Therefore, rather than determining the duration of exercise, it seems reasonable to prescribe exercise types and the total amount of exercise to reflect energy expenditure, considering that these are important factors in changes in body composition. Although the stationary cycling used in this study was an appropriate form of exercise combined with aerobic and resistance training [32], the exercise volume, including the total duration of exercise (weeks) and the intensity of exercise, may not be sufficient to produce significant changes in body composition.

Change in isokinetic strength test results from before to after the intervention

We demonstrated that the intervention group showed a marked improvement in lower-extremity strength measured by peak torque/body weight compared with that in the control group. During the early phases (first 6–8 weeks) of resistance training, neural adaptations are the primary mechanisms for increased muscular strength [33]. As the 6 weeks of exercise conducted in this study constitutes too short a duration to provoke muscle fiber hypertrophy and conversion to the fast fiber type, which contributes to strength gains in the later phase (12–26 weeks) [33], it seems reasonable that substantial muscular strength gains in participants of the intervention groups were attributed to adaptation.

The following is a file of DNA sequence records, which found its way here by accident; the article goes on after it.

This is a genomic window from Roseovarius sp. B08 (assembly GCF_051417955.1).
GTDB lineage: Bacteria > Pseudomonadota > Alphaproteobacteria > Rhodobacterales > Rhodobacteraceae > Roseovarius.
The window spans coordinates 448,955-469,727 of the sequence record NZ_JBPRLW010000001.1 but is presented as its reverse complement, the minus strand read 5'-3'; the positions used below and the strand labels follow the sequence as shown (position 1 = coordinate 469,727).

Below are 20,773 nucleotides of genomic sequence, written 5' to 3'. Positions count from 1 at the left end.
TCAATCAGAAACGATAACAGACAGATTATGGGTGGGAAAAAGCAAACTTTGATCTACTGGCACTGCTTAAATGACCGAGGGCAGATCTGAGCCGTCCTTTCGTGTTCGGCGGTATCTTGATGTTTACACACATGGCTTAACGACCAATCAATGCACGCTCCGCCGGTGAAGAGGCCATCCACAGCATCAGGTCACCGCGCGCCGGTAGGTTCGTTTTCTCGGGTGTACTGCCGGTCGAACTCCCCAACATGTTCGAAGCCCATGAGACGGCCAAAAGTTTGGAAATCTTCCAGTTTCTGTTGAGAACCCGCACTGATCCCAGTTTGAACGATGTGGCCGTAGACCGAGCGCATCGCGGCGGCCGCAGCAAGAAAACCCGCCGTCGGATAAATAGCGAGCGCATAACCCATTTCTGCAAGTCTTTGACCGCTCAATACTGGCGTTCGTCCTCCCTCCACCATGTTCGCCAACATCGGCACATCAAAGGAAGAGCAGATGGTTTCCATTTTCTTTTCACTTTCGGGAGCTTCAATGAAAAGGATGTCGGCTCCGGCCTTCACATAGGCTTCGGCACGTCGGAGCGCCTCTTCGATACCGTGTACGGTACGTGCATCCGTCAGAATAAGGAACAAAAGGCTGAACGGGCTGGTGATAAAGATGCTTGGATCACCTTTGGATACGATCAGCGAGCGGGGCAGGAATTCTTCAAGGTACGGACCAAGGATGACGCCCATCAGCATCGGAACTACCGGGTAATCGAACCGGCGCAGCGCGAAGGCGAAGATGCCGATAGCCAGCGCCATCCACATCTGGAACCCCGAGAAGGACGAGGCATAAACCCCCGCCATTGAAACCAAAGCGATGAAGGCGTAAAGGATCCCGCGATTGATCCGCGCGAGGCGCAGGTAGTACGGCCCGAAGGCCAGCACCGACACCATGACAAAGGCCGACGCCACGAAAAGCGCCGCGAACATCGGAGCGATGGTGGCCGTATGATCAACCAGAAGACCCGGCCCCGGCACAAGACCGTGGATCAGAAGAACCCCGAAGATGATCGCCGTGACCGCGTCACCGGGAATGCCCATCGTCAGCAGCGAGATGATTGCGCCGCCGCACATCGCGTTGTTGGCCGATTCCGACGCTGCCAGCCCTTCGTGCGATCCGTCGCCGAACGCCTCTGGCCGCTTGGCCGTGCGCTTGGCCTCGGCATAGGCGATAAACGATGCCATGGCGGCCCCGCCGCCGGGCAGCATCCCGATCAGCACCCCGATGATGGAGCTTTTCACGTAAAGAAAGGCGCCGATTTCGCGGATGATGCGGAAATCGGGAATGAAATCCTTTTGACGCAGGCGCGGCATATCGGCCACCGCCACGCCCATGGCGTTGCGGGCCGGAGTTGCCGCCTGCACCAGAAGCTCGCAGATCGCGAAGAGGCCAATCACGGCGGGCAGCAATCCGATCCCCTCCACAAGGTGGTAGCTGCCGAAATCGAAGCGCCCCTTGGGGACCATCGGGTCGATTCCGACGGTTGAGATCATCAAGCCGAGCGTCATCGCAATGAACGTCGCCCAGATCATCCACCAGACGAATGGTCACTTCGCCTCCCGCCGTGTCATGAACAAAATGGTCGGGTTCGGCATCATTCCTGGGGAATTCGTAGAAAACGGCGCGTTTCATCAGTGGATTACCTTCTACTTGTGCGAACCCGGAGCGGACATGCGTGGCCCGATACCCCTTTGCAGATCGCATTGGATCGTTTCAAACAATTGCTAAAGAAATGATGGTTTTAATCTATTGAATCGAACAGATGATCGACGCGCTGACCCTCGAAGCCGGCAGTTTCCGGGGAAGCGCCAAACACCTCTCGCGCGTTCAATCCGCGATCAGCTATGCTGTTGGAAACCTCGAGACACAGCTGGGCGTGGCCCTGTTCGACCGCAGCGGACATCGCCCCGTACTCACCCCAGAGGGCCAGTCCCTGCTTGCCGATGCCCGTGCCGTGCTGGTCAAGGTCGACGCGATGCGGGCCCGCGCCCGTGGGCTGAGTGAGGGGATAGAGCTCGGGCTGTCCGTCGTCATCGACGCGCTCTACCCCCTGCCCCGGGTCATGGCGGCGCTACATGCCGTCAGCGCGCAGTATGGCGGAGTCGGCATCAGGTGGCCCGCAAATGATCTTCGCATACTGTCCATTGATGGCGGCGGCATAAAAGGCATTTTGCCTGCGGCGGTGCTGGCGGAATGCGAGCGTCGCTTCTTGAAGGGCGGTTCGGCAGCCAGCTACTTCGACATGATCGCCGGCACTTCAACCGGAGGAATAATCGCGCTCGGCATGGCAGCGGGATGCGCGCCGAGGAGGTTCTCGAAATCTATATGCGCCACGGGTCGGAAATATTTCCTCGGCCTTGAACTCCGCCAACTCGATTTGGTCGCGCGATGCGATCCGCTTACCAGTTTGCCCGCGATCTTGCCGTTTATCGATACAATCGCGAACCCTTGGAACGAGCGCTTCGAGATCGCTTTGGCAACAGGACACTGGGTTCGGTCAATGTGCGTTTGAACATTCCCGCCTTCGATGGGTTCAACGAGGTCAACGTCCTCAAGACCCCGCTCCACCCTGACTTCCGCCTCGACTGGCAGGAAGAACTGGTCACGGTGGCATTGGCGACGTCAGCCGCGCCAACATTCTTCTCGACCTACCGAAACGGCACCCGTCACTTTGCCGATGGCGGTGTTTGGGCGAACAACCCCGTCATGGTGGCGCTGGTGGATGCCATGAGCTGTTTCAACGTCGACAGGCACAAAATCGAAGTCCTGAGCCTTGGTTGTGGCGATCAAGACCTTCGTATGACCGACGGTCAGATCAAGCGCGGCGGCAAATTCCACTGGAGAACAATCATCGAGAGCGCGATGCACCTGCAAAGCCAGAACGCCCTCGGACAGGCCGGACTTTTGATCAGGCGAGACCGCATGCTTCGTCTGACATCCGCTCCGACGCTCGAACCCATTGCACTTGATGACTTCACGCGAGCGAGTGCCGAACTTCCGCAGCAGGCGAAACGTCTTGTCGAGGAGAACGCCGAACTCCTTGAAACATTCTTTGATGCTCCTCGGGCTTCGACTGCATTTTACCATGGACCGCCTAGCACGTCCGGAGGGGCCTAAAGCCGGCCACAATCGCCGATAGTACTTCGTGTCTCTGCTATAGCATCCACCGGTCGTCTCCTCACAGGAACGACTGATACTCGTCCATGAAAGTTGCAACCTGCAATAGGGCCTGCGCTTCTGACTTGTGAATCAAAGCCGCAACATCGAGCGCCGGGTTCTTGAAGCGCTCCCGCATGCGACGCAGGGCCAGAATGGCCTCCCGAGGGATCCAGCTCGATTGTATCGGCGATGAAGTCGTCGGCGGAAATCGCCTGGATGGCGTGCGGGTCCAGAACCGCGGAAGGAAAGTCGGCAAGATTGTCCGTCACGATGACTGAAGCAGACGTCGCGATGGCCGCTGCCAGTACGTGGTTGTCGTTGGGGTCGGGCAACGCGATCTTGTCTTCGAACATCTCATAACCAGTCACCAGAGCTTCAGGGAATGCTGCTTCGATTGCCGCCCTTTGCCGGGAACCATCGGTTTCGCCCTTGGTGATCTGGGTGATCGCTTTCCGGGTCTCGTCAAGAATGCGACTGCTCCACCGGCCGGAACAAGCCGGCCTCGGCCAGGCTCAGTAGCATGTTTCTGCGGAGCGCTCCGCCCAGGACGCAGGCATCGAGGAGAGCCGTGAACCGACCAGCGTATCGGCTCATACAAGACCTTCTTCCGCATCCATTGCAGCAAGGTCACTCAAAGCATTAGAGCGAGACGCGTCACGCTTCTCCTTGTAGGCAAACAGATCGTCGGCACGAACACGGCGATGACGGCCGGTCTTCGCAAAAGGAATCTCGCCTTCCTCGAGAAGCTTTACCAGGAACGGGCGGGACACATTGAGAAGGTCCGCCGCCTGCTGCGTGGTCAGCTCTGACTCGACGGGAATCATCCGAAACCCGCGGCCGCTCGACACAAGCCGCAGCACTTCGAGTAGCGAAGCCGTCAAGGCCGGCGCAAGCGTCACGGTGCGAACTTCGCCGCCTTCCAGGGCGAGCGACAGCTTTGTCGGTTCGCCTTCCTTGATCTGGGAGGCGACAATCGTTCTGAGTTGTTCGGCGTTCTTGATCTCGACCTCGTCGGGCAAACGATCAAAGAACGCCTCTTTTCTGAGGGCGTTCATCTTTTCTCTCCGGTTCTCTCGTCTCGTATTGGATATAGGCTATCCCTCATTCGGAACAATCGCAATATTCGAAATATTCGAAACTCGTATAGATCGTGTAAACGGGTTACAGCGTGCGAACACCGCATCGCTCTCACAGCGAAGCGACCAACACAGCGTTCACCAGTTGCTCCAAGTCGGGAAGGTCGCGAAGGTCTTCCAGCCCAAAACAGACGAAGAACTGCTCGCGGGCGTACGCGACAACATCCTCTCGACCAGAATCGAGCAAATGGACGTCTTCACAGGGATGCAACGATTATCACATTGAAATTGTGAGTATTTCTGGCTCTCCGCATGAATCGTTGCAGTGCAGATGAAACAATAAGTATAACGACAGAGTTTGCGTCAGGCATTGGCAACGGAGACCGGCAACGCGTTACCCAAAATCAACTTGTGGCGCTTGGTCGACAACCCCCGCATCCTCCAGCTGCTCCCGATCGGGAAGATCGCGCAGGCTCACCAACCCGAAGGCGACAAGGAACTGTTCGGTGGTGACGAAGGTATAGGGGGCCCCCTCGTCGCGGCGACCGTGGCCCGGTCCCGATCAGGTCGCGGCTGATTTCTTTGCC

CPET before and after the intervention

A systematic review showed a graded dose–response relationship between total weekly PA volume and cardiorespiratory fitness, and a more distinct relationship was observed between the intensity of PA and VO2 max [34]. A recent meta-analysis on the effects of training intensity on VO2 max in young healthy adults demonstrated that training at any intensity at or greater than 60% of VO2 max seems to show an improvement in VO2 max, without additional gain with an increase in the intensity above 60%. In addition, high-intensity training can efficiently generate similar enhancement in VO2 max through shorter training sessions and reduced training volumes [35]. In contrast, a randomized controlled study by Helgerud et al. [36] showed that 8 weeks of higher aerobic endurance training is more effective than other training at lower intensities in improving VO2 max.
Considering these studies, prescribing exercise at an intensity greater than 60% of VO2 max for sufficient total volume is likely to improve VO2 max. If the exercise duration is short, exercise at a higher intensity would be more appropriate.
In this study, although the intervention group showed some improvement in cardiopulmonary function after the intervention compared with the control group, a statistically significant difference was not found. The total volume of exercise may not be sufficient to improve cardiovascular fitness in terms of exercise duration and intensity. However, compared to the control group, the intervention group showed a significantly higher target HR achievement rate each week. As exercise intensity was determined by the target HR, a greater exercise volume in the intervention group could have improved VO2 max.